Steampunk and the Bruegel-Bosch Bus

Jennifer Mei’s work displays a sense of both grace and whimsy. Here she puts a decidedly steampunk twist on Jacques-Louis David’s famous Napoleon Crossing the Alps

I have been wondering about steampunk influences in literature and art. If Alice in Wonderland and The Wizard of Oz are included, as well as Jules Verne and H.G.Wells, would Bradbury? And what about the Hunger Games trilogy? I think the film Hugo definitely would be, but what about some of our other favourites? I have seen steampunk described as retro-futuristic; certainly it is always anachronistic in its combination of social setting and technology.

So I have been online, checking this out. Another time I will share the book lists and some of the other art I have found. Here are some definitions:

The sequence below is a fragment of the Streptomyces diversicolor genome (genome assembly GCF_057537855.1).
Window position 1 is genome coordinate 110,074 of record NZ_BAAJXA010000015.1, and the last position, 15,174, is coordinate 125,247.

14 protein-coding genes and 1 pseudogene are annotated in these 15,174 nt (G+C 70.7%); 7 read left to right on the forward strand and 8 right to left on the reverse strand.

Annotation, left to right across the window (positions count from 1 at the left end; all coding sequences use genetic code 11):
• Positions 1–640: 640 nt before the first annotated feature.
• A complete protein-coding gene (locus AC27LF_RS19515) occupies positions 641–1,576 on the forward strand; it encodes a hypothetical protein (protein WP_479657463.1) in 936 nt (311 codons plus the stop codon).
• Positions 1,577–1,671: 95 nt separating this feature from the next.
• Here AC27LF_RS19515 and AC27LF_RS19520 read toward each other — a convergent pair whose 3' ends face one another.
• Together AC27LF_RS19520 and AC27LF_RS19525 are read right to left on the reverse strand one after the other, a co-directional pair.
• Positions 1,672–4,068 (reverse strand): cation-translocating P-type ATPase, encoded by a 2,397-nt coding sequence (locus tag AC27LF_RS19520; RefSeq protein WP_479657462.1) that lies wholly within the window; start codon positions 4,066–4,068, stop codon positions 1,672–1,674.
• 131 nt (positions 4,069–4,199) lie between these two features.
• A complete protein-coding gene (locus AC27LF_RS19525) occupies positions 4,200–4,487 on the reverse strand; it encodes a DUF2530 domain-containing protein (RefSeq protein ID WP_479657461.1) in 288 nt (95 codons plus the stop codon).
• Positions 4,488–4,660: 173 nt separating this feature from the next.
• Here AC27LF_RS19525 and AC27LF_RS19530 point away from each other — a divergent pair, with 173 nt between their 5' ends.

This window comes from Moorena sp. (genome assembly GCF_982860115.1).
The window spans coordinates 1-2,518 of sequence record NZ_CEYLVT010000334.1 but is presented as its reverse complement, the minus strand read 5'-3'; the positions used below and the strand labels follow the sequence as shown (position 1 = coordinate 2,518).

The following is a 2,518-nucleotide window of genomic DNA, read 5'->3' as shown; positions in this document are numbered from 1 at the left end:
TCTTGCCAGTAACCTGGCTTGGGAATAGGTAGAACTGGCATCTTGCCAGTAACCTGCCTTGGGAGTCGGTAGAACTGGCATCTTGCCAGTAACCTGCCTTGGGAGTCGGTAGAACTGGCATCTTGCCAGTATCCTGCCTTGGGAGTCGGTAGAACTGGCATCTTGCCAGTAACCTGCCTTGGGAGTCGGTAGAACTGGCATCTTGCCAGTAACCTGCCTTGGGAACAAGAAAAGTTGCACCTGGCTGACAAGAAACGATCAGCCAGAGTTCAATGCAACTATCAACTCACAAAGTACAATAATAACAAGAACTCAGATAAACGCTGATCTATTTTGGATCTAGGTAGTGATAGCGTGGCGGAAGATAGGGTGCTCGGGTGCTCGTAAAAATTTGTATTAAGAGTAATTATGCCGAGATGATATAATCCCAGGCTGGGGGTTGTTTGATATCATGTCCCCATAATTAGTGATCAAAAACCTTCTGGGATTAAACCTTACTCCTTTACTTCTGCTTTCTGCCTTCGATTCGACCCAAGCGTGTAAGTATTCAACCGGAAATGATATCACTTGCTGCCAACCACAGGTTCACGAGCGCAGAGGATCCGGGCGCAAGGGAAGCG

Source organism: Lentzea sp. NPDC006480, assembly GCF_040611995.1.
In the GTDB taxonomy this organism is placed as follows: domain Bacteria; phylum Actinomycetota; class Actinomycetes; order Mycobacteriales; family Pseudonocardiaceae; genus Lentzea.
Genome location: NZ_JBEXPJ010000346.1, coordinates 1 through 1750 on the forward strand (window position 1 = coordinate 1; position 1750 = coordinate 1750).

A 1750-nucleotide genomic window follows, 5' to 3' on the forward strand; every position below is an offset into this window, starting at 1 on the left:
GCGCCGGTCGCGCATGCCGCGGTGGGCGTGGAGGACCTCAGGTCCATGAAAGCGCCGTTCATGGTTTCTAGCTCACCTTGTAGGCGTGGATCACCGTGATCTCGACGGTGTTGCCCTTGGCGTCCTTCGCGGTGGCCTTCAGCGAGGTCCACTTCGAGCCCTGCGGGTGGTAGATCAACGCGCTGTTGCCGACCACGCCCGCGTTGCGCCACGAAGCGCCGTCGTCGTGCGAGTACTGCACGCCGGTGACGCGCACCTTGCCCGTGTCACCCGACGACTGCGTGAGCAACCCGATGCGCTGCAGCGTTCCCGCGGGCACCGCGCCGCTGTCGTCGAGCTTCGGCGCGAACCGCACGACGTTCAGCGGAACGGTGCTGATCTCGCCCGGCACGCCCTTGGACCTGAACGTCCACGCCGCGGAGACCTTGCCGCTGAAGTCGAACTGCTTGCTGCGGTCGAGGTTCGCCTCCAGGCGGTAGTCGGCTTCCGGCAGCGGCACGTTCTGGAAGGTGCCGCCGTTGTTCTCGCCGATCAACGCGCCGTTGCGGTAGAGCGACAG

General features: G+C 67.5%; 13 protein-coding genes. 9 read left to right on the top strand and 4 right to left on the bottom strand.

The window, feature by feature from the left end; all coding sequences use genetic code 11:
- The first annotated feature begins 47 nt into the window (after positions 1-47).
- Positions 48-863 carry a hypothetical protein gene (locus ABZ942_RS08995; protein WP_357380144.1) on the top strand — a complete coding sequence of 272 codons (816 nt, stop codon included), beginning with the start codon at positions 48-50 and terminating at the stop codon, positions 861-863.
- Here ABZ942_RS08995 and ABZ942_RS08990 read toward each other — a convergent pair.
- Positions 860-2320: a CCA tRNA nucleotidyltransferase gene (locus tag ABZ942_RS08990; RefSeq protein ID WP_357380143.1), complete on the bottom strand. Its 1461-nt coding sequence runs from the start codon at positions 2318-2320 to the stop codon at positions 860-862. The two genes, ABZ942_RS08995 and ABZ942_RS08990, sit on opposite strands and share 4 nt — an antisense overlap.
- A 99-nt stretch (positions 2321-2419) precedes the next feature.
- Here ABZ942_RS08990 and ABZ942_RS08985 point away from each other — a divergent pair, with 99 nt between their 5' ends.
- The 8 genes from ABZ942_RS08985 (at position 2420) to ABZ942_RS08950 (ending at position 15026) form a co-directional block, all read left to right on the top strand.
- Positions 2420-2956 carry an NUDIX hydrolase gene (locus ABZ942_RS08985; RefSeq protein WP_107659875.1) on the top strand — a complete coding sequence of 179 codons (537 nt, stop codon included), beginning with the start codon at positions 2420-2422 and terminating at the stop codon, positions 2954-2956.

Dystopian From Wikipedia:
is, in literature, an often futuristic society that has degraded into a repressive and controlled state, often under the guise of being utopian. Dystopian literature has underlying cautionary tones, warning society that if we continue to live how we do, this will be the consequence. A dystopia, thus, is regarded as a sort of negative utopia and is often characterized by an authoritarian or totalitarian form of government. Dystopias usually feature different kinds of repressive social control systems, a lack or total absence of individual freedoms and expressions and constant states of warfare or violence. Dystopias often explore the concept of humans abusing technology and how humans individually and collectively cope with technology that has evolved too quickly. A dystopian society is also often characterized by widespread poverty and brutal political controls such as a large military-like police.

Steampunk From Wikipedia: